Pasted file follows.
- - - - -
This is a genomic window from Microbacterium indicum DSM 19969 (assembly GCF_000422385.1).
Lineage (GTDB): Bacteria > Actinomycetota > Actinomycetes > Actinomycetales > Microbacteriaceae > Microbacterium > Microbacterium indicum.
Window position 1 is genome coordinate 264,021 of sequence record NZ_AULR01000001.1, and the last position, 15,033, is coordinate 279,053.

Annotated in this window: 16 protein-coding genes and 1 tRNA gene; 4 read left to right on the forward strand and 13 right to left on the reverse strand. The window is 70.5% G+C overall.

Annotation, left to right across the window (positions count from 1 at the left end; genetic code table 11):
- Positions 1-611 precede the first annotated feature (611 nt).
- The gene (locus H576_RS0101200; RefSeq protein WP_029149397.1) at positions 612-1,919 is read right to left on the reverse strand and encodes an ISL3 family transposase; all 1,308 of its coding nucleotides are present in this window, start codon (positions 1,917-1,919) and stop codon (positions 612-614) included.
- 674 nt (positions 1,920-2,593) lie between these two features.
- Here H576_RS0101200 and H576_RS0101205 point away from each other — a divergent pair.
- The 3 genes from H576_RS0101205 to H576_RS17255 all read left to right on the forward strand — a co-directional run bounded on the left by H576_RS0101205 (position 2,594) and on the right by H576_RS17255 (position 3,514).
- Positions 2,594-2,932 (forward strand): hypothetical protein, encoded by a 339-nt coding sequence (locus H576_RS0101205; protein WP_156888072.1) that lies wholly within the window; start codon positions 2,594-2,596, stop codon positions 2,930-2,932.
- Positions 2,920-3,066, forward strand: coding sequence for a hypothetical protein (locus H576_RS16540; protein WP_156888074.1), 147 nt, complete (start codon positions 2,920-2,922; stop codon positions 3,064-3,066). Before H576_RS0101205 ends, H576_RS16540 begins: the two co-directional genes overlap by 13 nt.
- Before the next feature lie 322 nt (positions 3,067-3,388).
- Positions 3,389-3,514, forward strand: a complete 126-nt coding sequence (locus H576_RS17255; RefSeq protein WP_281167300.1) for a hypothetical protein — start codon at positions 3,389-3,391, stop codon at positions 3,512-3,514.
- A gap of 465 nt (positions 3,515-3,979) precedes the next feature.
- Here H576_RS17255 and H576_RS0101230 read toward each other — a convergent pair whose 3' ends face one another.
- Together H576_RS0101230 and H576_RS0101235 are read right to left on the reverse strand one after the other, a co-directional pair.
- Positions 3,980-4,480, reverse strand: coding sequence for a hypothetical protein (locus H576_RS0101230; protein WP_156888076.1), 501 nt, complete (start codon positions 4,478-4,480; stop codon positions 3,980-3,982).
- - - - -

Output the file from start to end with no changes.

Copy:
This is a genomic window from Microbacterium indicum DSM 19969 (assembly GCF_000422385.1).
Lineage (GTDB): Bacteria > Actinomycetota > Actinomycetes > Actinomycetales > Microbacteriaceae > Microbacterium > Microbacterium indicum.
Window position 1 is genome coordinate 264,021 of sequence record NZ_AULR01000001.1, and the last position, 15,033, is coordinate 279,053.

Annotated in this window: 16 protein-coding genes and 1 tRNA gene; 4 read left to right on the forward strand and 13 right to left on the reverse strand. The window is 70.5% G+C overall.

Annotation, left to right across the window (positions count from 1 at the left end; genetic code table 11):
- Positions 1-611 precede the first annotated feature (611 nt).
- The gene (locus H576_RS0101200; RefSeq protein WP_029149397.1) at positions 612-1,919 is read right to left on the reverse strand and encodes an ISL3 family transposase; all 1,308 of its coding nucleotides are present in this window, start codon (positions 1,917-1,919) and stop codon (positions 612-614) included.
- 674 nt (positions 1,920-2,593) lie between these two features.
- Here H576_RS0101200 and H576_RS0101205 point away from each other — a divergent pair.
- The 3 genes from H576_RS0101205 to H576_RS17255 all read left to right on the forward strand — a co-directional run bounded on the left by H576_RS0101205 (position 2,594) and on the right by H576_RS17255 (position 3,514).
- Positions 2,594-2,932 (forward strand): hypothetical protein, encoded by a 339-nt coding sequence (locus H576_RS0101205; protein WP_156888072.1) that lies wholly within the window; start codon positions 2,594-2,596, stop codon positions 2,930-2,932.
- Positions 2,920-3,066, forward strand: coding sequence for a hypothetical protein (locus H576_RS16540; protein WP_156888074.1), 147 nt, complete (start codon positions 2,920-2,922; stop codon positions 3,064-3,066). Before H576_RS0101205 ends, H576_RS16540 begins: the two co-directional genes overlap by 13 nt.
- Before the next feature lie 322 nt (positions 3,067-3,388).
- Positions 3,389-3,514, forward strand: a complete 126-nt coding sequence (locus H576_RS17255; RefSeq protein WP_281167300.1) for a hypothetical protein — start codon at positions 3,389-3,391, stop codon at positions 3,512-3,514.
- A gap of 465 nt (positions 3,515-3,979) precedes the next feature.
- Here H576_RS17255 and H576_RS0101230 read toward each other — a convergent pair whose 3' ends face one another.
- Together H576_RS0101230 and H576_RS0101235 are read right to left on the reverse strand one after the other, a co-directional pair.
- Positions 3,980-4,480, reverse strand: coding sequence for a hypothetical protein (locus H576_RS0101230; protein WP_156888076.1), 501 nt, complete (start codon positions 4,478-4,480; stop codon positions 3,980-3,982).